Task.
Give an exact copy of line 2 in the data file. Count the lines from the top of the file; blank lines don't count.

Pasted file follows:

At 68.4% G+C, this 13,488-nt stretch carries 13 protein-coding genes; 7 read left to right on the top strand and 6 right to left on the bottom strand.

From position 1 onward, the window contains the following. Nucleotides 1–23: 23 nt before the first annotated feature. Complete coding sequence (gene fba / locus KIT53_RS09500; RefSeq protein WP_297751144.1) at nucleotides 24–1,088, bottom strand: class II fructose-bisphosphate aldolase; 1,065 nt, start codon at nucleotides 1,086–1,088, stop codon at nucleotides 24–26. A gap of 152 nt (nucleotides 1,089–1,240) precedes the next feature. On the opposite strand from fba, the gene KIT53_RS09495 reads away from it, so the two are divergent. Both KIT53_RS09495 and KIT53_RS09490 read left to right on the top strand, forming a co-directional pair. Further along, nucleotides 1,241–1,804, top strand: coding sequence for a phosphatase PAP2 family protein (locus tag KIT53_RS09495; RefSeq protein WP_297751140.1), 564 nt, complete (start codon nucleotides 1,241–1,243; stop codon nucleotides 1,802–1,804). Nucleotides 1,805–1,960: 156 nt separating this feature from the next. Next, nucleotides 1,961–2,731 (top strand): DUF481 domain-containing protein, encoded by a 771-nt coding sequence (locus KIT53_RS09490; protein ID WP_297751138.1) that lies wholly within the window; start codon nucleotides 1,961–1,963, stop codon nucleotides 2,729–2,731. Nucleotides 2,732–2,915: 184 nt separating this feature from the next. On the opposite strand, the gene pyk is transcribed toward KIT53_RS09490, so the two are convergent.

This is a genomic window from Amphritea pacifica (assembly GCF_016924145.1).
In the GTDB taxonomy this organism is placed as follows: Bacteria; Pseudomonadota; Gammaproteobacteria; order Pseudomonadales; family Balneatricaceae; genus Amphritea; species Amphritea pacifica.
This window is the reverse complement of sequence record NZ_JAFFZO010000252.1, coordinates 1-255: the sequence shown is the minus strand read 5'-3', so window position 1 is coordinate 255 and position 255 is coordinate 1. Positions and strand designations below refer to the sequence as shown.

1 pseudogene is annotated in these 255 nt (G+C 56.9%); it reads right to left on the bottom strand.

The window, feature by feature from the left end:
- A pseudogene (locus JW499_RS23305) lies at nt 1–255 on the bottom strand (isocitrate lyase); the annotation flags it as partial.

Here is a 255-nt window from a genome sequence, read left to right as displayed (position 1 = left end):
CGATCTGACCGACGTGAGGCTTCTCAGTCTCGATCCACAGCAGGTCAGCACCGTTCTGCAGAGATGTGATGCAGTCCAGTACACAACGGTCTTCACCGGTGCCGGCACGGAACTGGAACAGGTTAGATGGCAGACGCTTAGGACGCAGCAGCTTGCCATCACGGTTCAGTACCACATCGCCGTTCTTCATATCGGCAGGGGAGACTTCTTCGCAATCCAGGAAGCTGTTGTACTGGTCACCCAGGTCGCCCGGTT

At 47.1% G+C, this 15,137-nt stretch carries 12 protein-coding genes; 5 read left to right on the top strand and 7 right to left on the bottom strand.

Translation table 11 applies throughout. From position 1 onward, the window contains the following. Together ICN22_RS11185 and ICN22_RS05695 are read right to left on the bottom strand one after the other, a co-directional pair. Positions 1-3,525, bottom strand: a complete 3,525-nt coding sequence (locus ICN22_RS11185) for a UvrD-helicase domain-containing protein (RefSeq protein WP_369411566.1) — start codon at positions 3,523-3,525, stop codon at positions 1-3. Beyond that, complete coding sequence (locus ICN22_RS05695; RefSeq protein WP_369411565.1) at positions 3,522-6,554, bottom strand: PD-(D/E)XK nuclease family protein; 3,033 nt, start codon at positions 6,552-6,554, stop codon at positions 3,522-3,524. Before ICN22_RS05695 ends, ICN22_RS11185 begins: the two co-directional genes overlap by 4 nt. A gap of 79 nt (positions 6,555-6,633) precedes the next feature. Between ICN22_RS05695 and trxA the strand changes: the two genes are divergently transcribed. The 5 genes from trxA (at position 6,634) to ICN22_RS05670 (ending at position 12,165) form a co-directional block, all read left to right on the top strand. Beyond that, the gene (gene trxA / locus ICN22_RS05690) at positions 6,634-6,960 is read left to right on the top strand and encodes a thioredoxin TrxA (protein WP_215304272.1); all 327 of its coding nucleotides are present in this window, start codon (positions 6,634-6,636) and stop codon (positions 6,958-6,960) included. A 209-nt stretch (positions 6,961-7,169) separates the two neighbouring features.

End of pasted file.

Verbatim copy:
From position 1 onward, the window contains the following. Nucleotides 1–23: 23 nt before the first annotated feature. Complete coding sequence (gene fba / locus KIT53_RS09500; RefSeq protein WP_297751144.1) at nucleotides 24–1,088, bottom strand: class II fructose-bisphosphate aldolase; 1,065 nt, start codon at nucleotides 1,086–1,088, stop codon at nucleotides 24–26. A gap of 152 nt (nucleotides 1,089–1,240) precedes the next feature. On the opposite strand from fba, the gene KIT53_RS09495 reads away from it, so the two are divergent. Both KIT53_RS09495 and KIT53_RS09490 read left to right on the top strand, forming a co-directional pair. Further along, nucleotides 1,241–1,804, top strand: coding sequence for a phosphatase PAP2 family protein (locus tag KIT53_RS09495; RefSeq protein WP_297751140.1), 564 nt, complete (start codon nucleotides 1,241–1,243; stop codon nucleotides 1,802–1,804). Nucleotides 1,805–1,960: 156 nt separating this feature from the next. Next, nucleotides 1,961–2,731 (top strand): DUF481 domain-containing protein, encoded by a 771-nt coding sequence (locus KIT53_RS09490; protein ID WP_297751138.1) that lies wholly within the window; start codon nucleotides 1,961–1,963, stop codon nucleotides 2,729–2,731. Nucleotides 2,732–2,915: 184 nt separating this feature from the next. On the opposite strand, the gene pyk is transcribed toward KIT53_RS09490, so the two are convergent.